By Ed Pierce, Fleet Industry Marketer
Possibly the most viewed “Call to Action” column I’ve written is “Think Sales to Get the Best Return on Your Next Trade Show.” In fact, NAFA has referred fleet service providers to this column to prepare properly for the NAFA I&E. That column’s conclusion was that a big booth, giveaways, and other marketing ideas do not ensure an acceptable return on the investment without a sales focus. All in all, an industry trade show exhibit and conference strategy should be handled by a sales and marketing double-team.
Trade show participation can shorten the decision-making time on the typically long sales cycle. It can help initiate or bolster relationships between sales and multiple sourcing team members. It also provides a unique opportunity for captive-audience product differentiators or user experience demonstrations.
Because conferences are must-attend events for so many decision-makers, they are convenient and timely opportunities to arrange single-customer or customer advisory group meetings with your company’s management team.
Marketech Study Exhibit Study Findings
You can read about the sales and marketing steps in my previous column; however, this update focuses on a Marketech study sponsored by Skyline -– both the good and the bad.
First, according to the study, the top two reasons given to enter a trade show booth are to obtain product information and to see a product demo. Promotion can deliver a high number of exhibit visitors, said the study. Based on my experience with NAFA and other exhibit-centric conferences, however, a large number of “visitors” should NOT by a goal.
In fact, a crowd is usually detrimental to sales’ need to meet prospects and customers. While the study endorsed the idea of a large promotional budget, my recommendation is to implement a targeted, even micro-targeted, promotional campaign.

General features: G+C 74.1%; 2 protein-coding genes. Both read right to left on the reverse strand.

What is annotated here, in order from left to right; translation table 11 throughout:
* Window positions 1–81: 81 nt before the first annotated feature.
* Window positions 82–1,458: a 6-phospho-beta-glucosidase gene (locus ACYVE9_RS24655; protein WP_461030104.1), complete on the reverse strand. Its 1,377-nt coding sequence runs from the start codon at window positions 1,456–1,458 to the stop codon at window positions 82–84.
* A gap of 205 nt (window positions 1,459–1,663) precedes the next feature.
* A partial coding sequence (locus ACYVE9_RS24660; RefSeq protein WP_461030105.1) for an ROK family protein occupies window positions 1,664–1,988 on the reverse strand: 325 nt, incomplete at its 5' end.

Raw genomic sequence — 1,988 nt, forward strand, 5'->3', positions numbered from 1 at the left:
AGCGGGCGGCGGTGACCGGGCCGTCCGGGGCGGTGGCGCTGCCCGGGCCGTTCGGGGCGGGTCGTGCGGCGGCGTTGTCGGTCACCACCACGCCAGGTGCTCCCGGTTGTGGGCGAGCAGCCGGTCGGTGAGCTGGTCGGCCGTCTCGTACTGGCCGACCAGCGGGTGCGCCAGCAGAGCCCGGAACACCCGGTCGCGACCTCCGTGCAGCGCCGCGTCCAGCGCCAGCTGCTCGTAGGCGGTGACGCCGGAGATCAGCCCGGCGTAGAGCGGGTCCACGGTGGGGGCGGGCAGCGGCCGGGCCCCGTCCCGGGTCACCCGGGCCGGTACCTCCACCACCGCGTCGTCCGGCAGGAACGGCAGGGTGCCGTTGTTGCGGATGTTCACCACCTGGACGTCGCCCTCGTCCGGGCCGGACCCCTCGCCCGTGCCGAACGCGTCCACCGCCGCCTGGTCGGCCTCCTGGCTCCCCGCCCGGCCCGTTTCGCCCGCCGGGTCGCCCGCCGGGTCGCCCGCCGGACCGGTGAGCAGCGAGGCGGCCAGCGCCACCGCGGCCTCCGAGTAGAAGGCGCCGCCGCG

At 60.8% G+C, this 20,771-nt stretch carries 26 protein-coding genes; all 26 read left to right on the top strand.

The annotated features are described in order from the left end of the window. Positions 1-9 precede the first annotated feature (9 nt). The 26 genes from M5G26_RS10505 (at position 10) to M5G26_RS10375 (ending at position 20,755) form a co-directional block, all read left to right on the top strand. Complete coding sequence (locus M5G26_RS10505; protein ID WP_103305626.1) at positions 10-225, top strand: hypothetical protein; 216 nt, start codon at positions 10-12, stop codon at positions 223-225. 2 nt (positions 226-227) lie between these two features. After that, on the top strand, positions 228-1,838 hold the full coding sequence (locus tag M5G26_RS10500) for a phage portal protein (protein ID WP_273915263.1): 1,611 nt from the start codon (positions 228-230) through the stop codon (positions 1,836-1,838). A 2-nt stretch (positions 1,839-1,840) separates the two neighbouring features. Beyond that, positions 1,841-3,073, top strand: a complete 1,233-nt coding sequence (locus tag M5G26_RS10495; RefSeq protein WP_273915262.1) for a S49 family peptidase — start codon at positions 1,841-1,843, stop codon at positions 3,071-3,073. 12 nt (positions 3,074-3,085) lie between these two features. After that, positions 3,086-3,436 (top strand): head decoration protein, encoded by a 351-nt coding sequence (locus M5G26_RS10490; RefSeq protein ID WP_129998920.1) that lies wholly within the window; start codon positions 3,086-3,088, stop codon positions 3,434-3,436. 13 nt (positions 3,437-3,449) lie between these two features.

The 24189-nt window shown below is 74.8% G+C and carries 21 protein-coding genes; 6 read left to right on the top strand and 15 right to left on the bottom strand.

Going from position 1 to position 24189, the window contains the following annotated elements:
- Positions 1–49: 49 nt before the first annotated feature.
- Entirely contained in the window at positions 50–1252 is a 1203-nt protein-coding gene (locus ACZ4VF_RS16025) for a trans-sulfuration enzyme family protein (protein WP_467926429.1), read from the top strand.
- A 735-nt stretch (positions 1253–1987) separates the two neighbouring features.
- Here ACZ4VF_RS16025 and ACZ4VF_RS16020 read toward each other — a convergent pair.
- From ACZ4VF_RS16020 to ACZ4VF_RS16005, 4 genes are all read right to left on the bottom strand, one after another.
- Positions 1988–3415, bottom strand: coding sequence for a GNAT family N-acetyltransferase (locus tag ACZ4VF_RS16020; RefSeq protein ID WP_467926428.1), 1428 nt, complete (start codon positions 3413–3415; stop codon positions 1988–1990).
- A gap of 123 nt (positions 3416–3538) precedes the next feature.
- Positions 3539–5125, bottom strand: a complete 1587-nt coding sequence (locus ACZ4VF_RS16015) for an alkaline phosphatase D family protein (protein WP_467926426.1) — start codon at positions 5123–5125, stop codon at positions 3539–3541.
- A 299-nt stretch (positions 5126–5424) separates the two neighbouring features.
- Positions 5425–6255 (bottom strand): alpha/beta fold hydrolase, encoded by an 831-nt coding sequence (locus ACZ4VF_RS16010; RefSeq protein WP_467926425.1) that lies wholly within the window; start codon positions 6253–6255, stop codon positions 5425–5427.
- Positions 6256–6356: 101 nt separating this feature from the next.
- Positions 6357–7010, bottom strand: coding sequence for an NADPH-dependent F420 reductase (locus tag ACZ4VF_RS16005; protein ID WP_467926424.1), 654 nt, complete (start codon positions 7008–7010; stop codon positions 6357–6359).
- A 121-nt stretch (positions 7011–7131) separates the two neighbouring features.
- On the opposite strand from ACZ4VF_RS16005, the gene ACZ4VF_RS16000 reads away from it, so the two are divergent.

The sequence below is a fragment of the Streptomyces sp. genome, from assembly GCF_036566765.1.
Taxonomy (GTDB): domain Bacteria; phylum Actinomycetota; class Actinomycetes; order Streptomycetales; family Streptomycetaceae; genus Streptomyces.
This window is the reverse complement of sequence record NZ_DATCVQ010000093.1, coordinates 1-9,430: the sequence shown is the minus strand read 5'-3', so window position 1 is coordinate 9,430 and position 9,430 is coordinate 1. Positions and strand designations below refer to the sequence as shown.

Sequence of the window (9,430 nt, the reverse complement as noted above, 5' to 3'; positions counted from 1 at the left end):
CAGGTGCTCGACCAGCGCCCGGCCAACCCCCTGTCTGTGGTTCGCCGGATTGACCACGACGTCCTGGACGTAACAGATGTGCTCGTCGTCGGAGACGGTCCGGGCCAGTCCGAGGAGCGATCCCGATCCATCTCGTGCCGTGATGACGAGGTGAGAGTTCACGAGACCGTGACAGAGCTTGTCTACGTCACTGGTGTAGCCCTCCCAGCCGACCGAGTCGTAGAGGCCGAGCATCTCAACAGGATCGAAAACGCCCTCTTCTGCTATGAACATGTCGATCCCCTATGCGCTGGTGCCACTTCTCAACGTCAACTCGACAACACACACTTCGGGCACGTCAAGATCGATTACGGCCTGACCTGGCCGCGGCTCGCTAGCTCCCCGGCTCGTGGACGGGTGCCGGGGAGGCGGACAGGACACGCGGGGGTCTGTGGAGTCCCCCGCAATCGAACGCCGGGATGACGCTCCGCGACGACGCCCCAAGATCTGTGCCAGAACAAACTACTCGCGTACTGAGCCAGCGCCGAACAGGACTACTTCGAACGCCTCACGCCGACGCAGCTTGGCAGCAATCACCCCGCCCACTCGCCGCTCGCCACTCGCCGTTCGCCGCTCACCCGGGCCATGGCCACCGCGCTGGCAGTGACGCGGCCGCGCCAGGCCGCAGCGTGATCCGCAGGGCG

Another study finding that exhibitors should keep in mind: attendees said they visit booths because of the greeter, a product demo, and a rep meeting. Meeting the rep is the best reason because it can help move a prospect along through the sales funnel.
Other Findings from the Study
While sponsorships and advertising do increase brand awareness among trade show attendees, they do little to increase booth visitation. If the goal is to get leads, then sponsorship appears to be the wrong promotional tool.
Confirming my belief, as stated in my previous column, the study found that pre-show promotion is the key to getting attendees to the booth — only 20 percent of the visits are the result of “happenstance.”
A particularly telling study fact is that 89 percent of the booth engagements are initiated by the vendor’s rep – another reason why sales reps should be in the booth.
A Strong Correlation Between Learning and an Inclination to Buy
A key takeaway of the study is that there is a strong correlation between learning from an exhibitor and being more inclined to buy from them. Specifically, when an attendee learns something new, they are 27 percent more inclined to buy from that exhibitor.
Once again, keeping sales present in the exhibit is critical: “Identifying the visitor’s agenda and speaking to it must be one of the most important elements in preparing a staff to work an event. Otherwise, the exhibit staff is merely delivering an information dump that does not achieve either party’s objectives and is a waste of time.”
A NAFA Exhibitor Recommendation Column in January?
Yes! The work to take full advantage of the NAFA and other exhibit opportunities in 2020 begins now. This the time to influence attendees’ attendance plans and to put your exhibit on their “must-see” trade show booth list.
Now is the time for your sales reps to begin promoting and obtaining commitments from prospects and customers to meet. Through the years, I’ve found that a correlation between sales rep conference attendance with a suitable number of pre-show-scheduled meetings delivered the best results — reducing travel costs and delivering the best conference sales contact results. These contacts can come from booth visits, private meetings, company-sponsored meetings, educational sessions, seminars, or special events.
As you move ahead with your 2020 plans, just remember to create a conference strategy that drives purchasing behavior. If you have any questions, comments, experiences, or opinions about successful exhibit strategies or fleet industry-related marketing that you’d like to share, write to me at edpierce@ITAcommunications.com.